Nude Hiking of the Naturist Living Show

| January 7, 2015 | 4 Comments

Nude Hiking Interview with Richard Foley and Info on Nude Hiking in the U.S.

Here is one of three episodes Stephane published last month for the Naturist Living Show. Normally he publishes an episode each month, but he fell behind over the summer months.

Episode 73 is all about nude hiking. Stéphane interviewed Richard Foley, founder of the Naktiv Nook nudist social network and author of the book, Naked Hiking. The book is a compilation of essays from various naturists and nude hikers, including Mark Storey and Steven Gough.

Foley lives in Germany and has been hiking naked for the last 10 years. Germany is where the naturist movement started, and it’s still one of the most nude-friendly countries in the world. So it should come as no surprise that Foley and his friends almost never run into trouble while hiking naked in the wilderness. He says that encounters with clothed hikers are usually positive.

nude hiking naked richard foley naturist living show podcast YNA

nude hiking

For others interested in free hiking, as it’s often called, Foley also offers some common-sense advice addressing issues like chafing and bra support. For one thing, it would be unwise to attempt hiking completely naked with no shoes or socks, unless you’re an experienced barefooter. Of course other accessories are useful, such as a hat and sunglasses.

Since we don’t have an article specifically about nude hiking in the U.S., I thought I’d give a short overview with a few recommended places and tips. Here in the U.S., our free hiking activities are more inhibited by nudity laws. But there are places and states where it’s legal, such as Vermont.

You can legally hike naked and skinny dip in the wilderness of Vermont. And I mean wilderness. Strolling naked through a town or location with crowds of dressed people is not recommended and may have legal repercussions. At Vermont’s most well-known skinny dipping spot, The Ledges, a small part of the trail is designated for nude hiking with signs. However for longer hikes in VT, it’s better to seek out more secluded wilderness elsewhere. At the Ledges, please respect the designated clothing-optional area and don’t walk around naked outside of its borders.

the ledges encounter nude sunbathers sign vermont nude hiking swimming YNA

The sign at The Ledges hiking trail indicating the start of the official nude area.

California is another state with gorgeous national parks that permit free hiking, such as Angeles National Forest. Our YNA Southern California group has done many nude hiking trips to Deep Creek Hot Springs, which is clothing-optional. (Note that public nudity is not legal in all of California, just in certain parks and recreation areas.)

There are a few other places where it’s legal, but trails are limited. Many nudist resorts and clubs have hiking trails on their property. Most are flat or not very strenuous and take 20 – 60 minutes to complete. At some clubs, it’s just a nice walk through nature, more so than a “hike” per se.

The Mohonk Preserve in New Paltz, NY, has a short trail where you can hike naked before you reach their sanctioned skinny dipping area.

Other than that, you’re left with going out into the woods in places where park rangers won’t find you. Believe it or not, this is how many people try out and enjoy naturism for the first time. It’s often free or cheap to go into the woods or into a recreational park, you can connect with nature as nature intended, even go camping or skinny dipping at the same time, and there are no hassles to get in.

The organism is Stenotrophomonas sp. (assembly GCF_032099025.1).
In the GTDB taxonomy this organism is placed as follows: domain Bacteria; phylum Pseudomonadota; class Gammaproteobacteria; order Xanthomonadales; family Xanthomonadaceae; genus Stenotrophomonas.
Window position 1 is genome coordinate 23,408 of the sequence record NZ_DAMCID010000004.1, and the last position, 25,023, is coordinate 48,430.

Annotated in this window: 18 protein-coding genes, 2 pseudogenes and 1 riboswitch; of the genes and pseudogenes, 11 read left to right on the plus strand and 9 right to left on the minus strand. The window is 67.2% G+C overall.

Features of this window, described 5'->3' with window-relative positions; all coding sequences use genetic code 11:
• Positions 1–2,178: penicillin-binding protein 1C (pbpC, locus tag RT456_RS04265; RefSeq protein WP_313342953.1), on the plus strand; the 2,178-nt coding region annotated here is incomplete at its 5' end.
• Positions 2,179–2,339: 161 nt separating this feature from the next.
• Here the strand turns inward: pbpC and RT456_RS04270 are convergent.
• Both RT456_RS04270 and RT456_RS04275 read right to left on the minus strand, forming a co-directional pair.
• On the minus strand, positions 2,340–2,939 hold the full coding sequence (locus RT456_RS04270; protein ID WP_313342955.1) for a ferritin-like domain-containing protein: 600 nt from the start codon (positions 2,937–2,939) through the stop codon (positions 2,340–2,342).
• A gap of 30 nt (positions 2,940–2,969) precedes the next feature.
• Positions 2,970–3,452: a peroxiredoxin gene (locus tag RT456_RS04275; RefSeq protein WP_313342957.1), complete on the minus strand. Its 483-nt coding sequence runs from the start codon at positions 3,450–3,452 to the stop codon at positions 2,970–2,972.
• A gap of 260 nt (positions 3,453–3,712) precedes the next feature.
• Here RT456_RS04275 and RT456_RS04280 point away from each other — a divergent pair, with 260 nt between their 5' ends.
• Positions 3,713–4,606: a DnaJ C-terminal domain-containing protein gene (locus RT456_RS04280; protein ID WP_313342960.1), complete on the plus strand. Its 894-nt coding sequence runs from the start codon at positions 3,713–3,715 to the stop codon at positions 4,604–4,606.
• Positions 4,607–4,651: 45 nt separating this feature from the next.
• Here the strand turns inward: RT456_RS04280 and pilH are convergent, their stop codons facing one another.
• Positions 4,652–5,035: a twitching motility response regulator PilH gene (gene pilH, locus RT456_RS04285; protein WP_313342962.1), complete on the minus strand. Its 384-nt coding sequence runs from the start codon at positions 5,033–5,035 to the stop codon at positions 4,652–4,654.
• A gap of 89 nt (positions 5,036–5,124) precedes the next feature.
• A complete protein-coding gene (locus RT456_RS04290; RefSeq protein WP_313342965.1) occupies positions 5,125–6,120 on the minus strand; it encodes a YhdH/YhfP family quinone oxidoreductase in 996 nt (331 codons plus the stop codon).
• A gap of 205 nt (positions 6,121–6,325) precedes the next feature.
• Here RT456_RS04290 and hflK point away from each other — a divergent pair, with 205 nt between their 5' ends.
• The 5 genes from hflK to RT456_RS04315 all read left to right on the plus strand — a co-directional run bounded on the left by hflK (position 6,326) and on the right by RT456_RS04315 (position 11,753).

For those who don’t live near a club or beach, this can be their only option for going naked in the outdoors. There are many isolated areas of forest in northern states where it’s unlikely that you’ll see any other human beings at all. It doesn’t really matter if you’re naked when there’s no one else around to care. The animals certainly don’t. ;)

Even when you do encounter other people while hiking, you may be surprised to find that many people don’t care that you’re naked. But it’s still a good idea to bring some sort of cover-up just in case, even if you’re only hiking on nudist resort property. You don’t want to be one of those nudies who gets lost, wanders off the property and ends up in someone’s backyard without a stitch of clothing!

If you get caught hiking naked where it’s illegal, please note that there can be serious repercussions beyond just paying a fine. In some states, you can go to jail and be charged as a sex offender. Take precautions and read up on local nudity laws before you venture out Naked and Afraid style.

Hear the full interview with Foley on the podcast and see relevant links below. In addition to nude hiking, Stéphane also briefly talks about an old movie clip from a nudist beauty pageant (something we will discuss further in an upcoming post). In my segment, we talk about AANR and Bill Schroer.

Show links:

Or stream the episode via the Naturist Living Show website.

Readers, what’s your experience with naked hiking? Do you know of other places where it’s legal in the U.S.? Please share in the comments!

Nude Hiking and Richard Foley on the Naturist Living Show Young Naturists & Nudists America

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Category: Social Nudity Blogs, Nudity Laws, Nudism and Naturism, Naked Outdoors Nature, Naturist Living Show Podcast, Nudist Blogs

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Author of Felicity's Blog. Co-founder of Young Naturists America. 3rd-generation nudie. Avid reader. Feminist. 70% vegan, 30% vegetarian. When I'm not busy eating, I'm writing about naturism, censorship, topfree equality, body image and other fun topics. I like feedback, so plz leave a comment when you've got something to say!